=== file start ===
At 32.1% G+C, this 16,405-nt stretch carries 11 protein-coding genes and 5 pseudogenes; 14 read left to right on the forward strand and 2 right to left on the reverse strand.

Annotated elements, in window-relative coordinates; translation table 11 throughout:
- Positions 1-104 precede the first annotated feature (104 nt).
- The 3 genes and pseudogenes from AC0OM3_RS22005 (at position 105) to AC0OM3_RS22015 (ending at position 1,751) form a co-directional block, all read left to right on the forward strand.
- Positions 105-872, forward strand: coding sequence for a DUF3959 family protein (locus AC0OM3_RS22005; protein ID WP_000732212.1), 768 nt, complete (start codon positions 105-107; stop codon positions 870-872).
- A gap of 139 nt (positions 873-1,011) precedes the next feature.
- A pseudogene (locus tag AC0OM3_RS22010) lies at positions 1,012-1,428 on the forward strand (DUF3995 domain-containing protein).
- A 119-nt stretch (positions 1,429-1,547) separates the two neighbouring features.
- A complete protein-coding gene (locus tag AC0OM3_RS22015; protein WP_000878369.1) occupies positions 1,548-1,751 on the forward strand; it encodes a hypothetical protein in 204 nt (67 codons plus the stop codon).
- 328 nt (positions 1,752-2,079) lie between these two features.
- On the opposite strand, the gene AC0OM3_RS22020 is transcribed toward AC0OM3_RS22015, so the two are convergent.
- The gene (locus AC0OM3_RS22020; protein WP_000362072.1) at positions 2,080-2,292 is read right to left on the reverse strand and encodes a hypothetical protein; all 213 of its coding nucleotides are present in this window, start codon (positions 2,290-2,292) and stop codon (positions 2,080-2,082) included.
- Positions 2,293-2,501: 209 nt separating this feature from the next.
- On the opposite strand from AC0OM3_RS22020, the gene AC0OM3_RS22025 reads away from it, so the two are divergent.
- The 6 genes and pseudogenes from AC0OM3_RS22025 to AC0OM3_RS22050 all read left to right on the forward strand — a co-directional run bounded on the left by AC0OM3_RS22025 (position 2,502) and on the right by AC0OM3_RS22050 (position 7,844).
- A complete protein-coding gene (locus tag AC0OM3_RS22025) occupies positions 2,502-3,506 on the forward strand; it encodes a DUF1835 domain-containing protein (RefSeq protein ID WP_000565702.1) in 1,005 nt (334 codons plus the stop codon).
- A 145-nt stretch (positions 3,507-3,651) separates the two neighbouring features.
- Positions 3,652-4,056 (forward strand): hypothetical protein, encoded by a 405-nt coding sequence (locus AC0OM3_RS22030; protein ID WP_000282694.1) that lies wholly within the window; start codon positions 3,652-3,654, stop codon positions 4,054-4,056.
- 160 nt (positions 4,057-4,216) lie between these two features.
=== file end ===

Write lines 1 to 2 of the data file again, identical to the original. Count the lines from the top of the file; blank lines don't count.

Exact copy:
At 32.1% G+C, this 16,405-nt stretch carries 11 protein-coding genes and 5 pseudogenes; 14 read left to right on the forward strand and 2 right to left on the reverse strand.

Annotated elements, in window-relative coordinates; translation table 11 throughout: